"The most important thing is we all remember five demands not one less, even though we are all exhausted, we should not give up", said Kelvin, a 22-year-old information engineering graduate.
Chow's death is expected to spark fresh protests and fuel anger and resentment against the police, who are already under huge pressure amid accusations of excessive force as the city grapples with its worst political crisis in decades. "I think the whole of Hong Kong is very disappointed in the police, and does not have any expectation towards them", Lai says.
Although the cause of his fall has not been determined, it deepened anger against police, who have been accused of heavy-handed tactics including widespread use of tear gas and pepper spray since protests demanding democratic reforms started in June.More news: Paul George Expected To Debut With Clippers By Nov. 14
Protesters have claimed that police blocked an ambulance from reaching Chow, and in doing so delayed the emergency medical response.
The government expressed "great sorrow and regret" over Chow's death despite undergoing surgery and treatment. Police are still investigating the case. There have been previous reports of deaths by suicide, and a man fell to his death while hanging pro-democracy banners on a building. Last month, police shot two teens with live bullets in separate incidents but both recovered.
At the University of Science and Technology, Mr Chow's colleagues staged rallies this week and on Thursday disrupted a graduation ceremony. The college was holding its graduation ceremony Friday morning, and university head Wei Shyy paused the proceedings to announce Chow's death and observe a moment of silence.More news: Ambush on mining company convoy kills 37 in Burkina Faso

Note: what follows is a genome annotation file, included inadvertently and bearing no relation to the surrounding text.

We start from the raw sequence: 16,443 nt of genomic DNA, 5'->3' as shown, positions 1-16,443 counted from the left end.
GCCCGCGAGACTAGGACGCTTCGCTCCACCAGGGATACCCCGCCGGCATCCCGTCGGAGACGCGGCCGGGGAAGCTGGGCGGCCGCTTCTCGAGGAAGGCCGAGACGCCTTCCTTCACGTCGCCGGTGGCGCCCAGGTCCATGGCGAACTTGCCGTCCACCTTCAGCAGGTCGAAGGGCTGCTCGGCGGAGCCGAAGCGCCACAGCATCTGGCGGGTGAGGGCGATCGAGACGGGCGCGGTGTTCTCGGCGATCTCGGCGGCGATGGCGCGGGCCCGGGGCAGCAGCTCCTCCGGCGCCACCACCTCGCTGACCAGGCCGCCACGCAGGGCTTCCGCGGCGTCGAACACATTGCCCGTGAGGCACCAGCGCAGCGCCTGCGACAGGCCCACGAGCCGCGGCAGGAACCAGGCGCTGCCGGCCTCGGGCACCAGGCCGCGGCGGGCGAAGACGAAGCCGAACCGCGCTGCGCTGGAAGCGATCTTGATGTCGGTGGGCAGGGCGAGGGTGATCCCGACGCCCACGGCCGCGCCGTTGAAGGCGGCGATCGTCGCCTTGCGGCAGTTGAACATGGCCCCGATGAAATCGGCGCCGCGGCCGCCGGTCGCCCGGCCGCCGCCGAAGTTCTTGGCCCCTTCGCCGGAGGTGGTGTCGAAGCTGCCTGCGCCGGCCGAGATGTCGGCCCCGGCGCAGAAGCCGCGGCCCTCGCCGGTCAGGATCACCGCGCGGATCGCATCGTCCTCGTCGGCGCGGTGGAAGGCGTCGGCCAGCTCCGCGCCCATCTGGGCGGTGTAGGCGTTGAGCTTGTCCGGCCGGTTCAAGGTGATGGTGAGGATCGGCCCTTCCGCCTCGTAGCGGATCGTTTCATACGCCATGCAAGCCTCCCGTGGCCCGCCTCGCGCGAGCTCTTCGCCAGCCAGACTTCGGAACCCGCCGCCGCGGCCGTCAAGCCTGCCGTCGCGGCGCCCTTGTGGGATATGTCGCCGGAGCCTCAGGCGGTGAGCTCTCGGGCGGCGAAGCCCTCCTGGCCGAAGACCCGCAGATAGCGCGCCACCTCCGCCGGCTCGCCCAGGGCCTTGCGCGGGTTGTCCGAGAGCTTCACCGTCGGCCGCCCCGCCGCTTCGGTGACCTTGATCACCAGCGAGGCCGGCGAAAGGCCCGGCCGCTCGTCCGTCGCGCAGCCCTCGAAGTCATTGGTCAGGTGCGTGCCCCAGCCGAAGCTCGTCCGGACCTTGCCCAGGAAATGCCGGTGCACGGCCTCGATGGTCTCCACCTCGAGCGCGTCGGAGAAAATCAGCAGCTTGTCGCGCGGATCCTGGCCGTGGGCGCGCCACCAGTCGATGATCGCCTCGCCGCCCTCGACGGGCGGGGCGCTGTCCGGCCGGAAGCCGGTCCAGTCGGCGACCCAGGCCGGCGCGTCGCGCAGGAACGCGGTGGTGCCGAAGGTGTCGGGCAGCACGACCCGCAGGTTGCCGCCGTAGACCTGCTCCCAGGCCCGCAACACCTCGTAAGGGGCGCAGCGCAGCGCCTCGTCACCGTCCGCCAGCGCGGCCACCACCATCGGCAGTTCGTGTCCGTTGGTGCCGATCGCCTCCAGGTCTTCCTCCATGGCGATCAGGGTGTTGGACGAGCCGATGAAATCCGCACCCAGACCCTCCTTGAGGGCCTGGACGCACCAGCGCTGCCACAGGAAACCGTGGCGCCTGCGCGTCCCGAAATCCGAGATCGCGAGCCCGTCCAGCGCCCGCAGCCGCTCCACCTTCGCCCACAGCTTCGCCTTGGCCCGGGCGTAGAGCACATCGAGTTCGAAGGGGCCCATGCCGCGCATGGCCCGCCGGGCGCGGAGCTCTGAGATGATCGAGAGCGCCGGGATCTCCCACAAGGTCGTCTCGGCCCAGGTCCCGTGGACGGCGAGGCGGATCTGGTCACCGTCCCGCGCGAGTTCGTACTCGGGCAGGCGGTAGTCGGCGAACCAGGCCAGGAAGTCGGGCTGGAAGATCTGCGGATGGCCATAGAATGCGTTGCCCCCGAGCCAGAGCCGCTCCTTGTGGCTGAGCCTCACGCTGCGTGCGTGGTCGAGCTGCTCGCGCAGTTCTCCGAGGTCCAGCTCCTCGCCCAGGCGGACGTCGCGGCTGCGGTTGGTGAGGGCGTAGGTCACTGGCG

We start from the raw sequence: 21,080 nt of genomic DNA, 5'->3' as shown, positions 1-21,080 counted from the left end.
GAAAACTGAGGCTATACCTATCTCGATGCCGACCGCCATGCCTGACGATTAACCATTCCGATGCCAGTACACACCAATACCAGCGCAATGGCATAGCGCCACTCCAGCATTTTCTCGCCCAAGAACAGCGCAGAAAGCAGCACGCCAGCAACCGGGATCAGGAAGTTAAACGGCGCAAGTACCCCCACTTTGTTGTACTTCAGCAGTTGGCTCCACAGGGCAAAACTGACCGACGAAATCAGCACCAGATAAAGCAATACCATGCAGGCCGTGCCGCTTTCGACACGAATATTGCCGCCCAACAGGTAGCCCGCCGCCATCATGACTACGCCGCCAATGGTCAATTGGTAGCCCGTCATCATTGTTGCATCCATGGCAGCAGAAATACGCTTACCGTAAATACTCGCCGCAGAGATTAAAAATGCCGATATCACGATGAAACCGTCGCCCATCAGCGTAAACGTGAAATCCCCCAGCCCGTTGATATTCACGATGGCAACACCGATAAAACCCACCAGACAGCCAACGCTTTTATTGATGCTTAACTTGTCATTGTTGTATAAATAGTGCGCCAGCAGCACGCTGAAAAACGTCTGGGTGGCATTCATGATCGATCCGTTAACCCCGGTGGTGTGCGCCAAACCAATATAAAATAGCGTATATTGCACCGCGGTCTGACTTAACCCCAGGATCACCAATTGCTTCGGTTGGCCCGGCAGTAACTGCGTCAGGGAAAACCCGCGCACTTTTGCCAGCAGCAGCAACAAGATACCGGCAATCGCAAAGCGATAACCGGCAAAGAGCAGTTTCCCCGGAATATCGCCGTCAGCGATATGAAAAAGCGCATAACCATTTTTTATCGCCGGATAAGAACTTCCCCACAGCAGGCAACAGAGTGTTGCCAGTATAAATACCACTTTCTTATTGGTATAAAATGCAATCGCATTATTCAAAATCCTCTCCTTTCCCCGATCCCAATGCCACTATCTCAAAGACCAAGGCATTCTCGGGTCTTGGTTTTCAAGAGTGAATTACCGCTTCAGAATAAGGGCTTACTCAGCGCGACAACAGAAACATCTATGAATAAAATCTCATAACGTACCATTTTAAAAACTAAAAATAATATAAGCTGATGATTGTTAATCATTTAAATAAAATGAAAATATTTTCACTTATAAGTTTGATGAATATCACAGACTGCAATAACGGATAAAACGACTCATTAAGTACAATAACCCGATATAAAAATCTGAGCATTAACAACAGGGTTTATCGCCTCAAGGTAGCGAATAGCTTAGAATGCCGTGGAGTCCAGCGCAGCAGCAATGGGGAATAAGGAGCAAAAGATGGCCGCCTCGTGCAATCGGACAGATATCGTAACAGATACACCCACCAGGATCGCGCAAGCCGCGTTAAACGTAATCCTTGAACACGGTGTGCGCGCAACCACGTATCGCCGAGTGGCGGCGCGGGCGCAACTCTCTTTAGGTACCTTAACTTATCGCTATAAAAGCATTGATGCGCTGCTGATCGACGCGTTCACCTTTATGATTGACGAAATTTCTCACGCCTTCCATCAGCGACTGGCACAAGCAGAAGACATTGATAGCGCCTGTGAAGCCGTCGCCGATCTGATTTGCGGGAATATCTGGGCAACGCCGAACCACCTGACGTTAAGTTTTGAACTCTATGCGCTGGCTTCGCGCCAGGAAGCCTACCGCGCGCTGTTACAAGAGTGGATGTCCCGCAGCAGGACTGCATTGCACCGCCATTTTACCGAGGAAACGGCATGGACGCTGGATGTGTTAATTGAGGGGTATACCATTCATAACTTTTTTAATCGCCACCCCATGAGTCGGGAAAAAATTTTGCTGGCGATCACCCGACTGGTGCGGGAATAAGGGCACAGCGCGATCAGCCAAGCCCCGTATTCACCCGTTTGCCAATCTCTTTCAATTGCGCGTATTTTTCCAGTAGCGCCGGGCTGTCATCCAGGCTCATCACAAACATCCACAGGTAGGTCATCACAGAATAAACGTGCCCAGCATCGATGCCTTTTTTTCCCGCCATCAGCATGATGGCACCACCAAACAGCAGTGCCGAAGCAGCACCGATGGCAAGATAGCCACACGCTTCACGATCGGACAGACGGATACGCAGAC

Protesters held a memorial for Chow before a lunchtime rally in the city center Friday, and calls for "flash mob"-style demonstrations marking his death were trending on online protester forums".
Students swarmed the hospital in support of the man, surnamed Chow, to hold prayers and gatherings and at universities across the former British colony. Hong Kong is bracing for a weekend of rallies that have been planned in areas across the city, beginning Friday.
The protests, ignited by a now-scrapped extradition bill allowing people to be sent to mainland China for trial, have evolved into wider calls for democracy, posing one of the biggest challenges for Chinese President Xi Jinping since he took charge in 2012.More news: Italy introduces mandatory climate change lessons in schools
Protesters have issued a list of demands, including fully free elections to choose the city's leader and an investigation into alleged abuses by police. More than 3,300 people have been arrested and Beijing has indicated it may tighten its grip to quell the unrest.